I used to have a high regard for Canon Giles Fraser, a regular columnist for the Church Times. His thoughtful and sometimes insightful comments have often helped me to understand different issues in new ways. But more recently, his remarks have left me increasingly cold.
A diatribe he released recently against liberation theology on radio 4 left me reminded as to the difference between liberal and liberation theology. They are often confused, but they are very distinct. Mr Fraser is a liberal philosopher, and as he pontificates about the world each week, one cannot but think of Marx's famous adage 'The Philosophers have merely interpreted the world in various ways, the point however is to change it.'
Fraser's latest column 'Why I did not march on Saturday' in this weeks edition of the Church Times helped me to recognise his relationship to Marx's remark, and cemented my disappointment with the Canon Chancellor of St Paul's Cathedral.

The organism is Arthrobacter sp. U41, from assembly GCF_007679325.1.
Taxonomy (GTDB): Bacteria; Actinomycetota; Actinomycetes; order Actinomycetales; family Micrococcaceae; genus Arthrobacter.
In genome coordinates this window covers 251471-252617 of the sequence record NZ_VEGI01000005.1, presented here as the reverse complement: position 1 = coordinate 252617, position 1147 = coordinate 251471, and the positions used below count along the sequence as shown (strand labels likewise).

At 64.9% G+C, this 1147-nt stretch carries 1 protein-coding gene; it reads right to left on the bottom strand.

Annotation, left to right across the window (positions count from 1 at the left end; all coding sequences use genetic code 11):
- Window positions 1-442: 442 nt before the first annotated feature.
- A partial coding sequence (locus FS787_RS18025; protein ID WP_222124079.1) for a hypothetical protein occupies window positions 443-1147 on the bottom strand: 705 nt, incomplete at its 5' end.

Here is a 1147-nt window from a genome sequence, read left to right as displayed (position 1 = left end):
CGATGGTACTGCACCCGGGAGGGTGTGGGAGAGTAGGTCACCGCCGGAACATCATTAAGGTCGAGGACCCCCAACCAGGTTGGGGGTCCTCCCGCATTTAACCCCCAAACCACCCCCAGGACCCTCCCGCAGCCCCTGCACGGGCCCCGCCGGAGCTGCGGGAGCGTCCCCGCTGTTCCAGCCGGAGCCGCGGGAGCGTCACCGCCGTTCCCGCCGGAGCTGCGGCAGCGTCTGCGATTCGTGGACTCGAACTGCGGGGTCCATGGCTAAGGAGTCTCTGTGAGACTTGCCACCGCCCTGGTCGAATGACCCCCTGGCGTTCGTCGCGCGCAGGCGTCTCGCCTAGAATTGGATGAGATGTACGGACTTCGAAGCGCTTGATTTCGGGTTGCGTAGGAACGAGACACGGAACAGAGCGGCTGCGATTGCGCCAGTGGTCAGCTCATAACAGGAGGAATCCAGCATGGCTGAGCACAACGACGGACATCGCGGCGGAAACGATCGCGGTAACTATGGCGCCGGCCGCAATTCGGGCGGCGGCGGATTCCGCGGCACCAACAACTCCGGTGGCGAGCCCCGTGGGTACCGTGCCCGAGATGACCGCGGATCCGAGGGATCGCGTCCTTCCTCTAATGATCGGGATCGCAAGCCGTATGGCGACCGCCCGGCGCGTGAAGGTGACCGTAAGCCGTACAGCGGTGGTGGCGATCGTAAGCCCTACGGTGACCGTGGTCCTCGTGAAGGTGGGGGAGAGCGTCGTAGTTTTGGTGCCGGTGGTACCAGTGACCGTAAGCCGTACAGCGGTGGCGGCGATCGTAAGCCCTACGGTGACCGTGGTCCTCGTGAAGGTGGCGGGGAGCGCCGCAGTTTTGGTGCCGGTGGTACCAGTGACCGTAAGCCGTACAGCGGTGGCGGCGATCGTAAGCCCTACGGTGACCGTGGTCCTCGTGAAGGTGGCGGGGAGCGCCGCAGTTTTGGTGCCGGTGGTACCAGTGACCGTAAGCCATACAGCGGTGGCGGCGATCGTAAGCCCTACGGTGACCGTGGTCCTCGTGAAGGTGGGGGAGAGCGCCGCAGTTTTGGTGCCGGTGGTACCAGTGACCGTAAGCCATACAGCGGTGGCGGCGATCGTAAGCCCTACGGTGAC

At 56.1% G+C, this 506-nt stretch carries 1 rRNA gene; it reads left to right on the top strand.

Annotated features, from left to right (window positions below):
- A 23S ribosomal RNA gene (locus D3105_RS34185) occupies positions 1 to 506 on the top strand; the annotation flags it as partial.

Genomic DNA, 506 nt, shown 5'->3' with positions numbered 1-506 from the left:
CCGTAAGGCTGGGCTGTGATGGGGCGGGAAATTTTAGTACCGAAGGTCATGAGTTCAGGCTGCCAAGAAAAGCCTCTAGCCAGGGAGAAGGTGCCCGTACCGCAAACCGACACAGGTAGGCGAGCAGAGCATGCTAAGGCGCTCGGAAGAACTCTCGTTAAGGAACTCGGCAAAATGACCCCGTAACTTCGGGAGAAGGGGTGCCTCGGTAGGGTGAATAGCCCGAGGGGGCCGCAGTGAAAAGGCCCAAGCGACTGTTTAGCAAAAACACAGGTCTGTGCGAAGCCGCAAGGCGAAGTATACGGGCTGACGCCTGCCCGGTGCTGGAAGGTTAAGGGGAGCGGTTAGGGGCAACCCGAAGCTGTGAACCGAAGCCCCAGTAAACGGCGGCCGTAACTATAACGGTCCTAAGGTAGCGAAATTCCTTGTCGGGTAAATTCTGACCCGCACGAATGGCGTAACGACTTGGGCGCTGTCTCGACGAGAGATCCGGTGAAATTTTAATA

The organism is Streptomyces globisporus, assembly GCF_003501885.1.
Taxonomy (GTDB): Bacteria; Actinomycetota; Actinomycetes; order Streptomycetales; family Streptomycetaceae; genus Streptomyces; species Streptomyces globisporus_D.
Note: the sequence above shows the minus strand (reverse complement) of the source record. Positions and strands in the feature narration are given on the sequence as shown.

His assertion that marching is simply about 'feeling better about myself' is arrogant in the extreme. Up and down the country, vulnerable communities are facing cutbacks that are wrecking their lives. Everyday last week I encountered people about to lose their jobs, people who provide services that improve the lives of disadvantaged groups. People are not marching to enjoy a 'feeling of moral superiority' (as he put it in the column) but because they are facing job losses and economic devastation. Churches need to stand by those most affected.
The cutbacks sparked by the bankers greed, and bailed out by the taxpayers, is particularly felt in the Northern cities that rely more heavily on the public sector. Maybe Mr Fraser is more protected from these realities, looking out from his seat in the pub in the city of London (where he watched the march pass him by.)
Life in the 'square mile' seems to be very different indeed from the vantage point of theologians living outside of it.